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Shadowing the White Man's BurdenU.S. Imperialism and the Problem of the Color Line$
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Gretchen Murphy

Print publication date: 2010

Print ISBN-13: 9780814795989

Published to NYU Press Scholarship Online: March 2016

DOI: 10.18574/nyu/9780814795989.001.0001

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Conclusion

Conclusion

Chapter:
(p.223) Conclusion
Source:
Shadowing the White Man's Burden
Author(s):

Gretchen Murphy

Publisher:
NYU Press
DOI:10.18574/nyu/9780814795989.003.0007

This concluding chapter suggests that the value of studying these century-old stories of shadowing the white man's burden, as explored throughout the text, is both to appreciate their role in bringing about in this current era of multicultural nationalism, with all its limitations, and to identify their unfinished business. What remains new in these stories of national inclusion are their surprisingly destabilizing narrative effects. Some critics currently seek to uncover a cultural history of transnational identities and coalitions as models of resistance, reasoning that transnational forms of domination call for transnational resistance movements and that global histories of slave rebellion, labor radicalism, feminism, and anti-imperialism can provide valuable models for such movements. But of course the scale of international relations and the frame of national belonging have been and remain important grounds for imagining domination and resistance, and for this reason alone, narratives that adopt this scale should still command part of our attention.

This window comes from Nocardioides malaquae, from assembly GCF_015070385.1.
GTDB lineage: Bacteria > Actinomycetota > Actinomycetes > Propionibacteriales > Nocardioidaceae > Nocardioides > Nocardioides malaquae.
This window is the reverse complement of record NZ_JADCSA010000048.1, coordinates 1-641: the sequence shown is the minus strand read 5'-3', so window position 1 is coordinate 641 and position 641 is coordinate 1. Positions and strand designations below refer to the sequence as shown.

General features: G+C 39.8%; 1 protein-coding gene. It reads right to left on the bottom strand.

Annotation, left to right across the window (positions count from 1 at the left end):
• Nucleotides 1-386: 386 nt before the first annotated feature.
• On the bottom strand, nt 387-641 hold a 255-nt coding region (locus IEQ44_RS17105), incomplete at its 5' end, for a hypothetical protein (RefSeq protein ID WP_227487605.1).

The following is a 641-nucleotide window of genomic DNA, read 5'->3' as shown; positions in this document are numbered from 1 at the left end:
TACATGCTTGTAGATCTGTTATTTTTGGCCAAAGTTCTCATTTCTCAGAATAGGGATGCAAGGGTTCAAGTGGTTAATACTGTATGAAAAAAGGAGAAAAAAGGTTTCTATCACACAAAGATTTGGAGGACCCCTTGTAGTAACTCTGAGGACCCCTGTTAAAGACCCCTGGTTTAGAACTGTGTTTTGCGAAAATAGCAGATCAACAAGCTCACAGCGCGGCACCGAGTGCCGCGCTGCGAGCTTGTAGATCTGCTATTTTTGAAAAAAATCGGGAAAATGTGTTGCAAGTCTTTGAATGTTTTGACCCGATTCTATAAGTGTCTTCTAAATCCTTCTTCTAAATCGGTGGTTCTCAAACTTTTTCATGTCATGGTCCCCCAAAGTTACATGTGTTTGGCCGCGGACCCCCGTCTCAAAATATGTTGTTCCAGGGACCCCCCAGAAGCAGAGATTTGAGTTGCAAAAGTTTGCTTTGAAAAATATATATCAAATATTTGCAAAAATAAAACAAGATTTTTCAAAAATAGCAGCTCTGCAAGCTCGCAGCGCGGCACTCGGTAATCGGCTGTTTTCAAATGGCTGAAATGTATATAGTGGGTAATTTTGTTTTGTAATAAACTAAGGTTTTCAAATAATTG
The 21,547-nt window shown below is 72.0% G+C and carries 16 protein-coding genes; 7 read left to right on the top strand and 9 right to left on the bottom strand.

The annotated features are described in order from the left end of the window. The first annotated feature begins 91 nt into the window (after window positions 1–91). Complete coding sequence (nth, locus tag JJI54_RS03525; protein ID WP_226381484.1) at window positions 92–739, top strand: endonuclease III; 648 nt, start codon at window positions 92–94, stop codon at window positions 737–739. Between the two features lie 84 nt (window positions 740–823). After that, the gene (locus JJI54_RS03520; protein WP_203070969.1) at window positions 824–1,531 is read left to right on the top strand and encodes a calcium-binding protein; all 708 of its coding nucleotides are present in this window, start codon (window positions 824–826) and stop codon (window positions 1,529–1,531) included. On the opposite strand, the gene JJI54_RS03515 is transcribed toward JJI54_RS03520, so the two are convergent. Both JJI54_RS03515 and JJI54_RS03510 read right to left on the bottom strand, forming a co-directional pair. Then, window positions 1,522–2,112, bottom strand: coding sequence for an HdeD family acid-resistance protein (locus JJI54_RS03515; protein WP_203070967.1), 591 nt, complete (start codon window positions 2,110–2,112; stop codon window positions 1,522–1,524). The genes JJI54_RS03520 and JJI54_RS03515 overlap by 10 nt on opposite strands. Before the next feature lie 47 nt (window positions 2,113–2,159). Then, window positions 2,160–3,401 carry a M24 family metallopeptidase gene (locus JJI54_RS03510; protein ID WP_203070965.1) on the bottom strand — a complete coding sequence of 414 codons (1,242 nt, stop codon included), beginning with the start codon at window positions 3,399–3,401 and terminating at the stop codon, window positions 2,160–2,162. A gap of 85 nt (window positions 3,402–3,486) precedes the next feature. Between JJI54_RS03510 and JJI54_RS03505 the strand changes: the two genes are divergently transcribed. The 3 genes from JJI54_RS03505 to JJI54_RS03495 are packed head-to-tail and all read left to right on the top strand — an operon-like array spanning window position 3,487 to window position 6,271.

Keywords:   white man's burden, multicultural nationalism, national inclusion, narrative effects, transnational resistance movements

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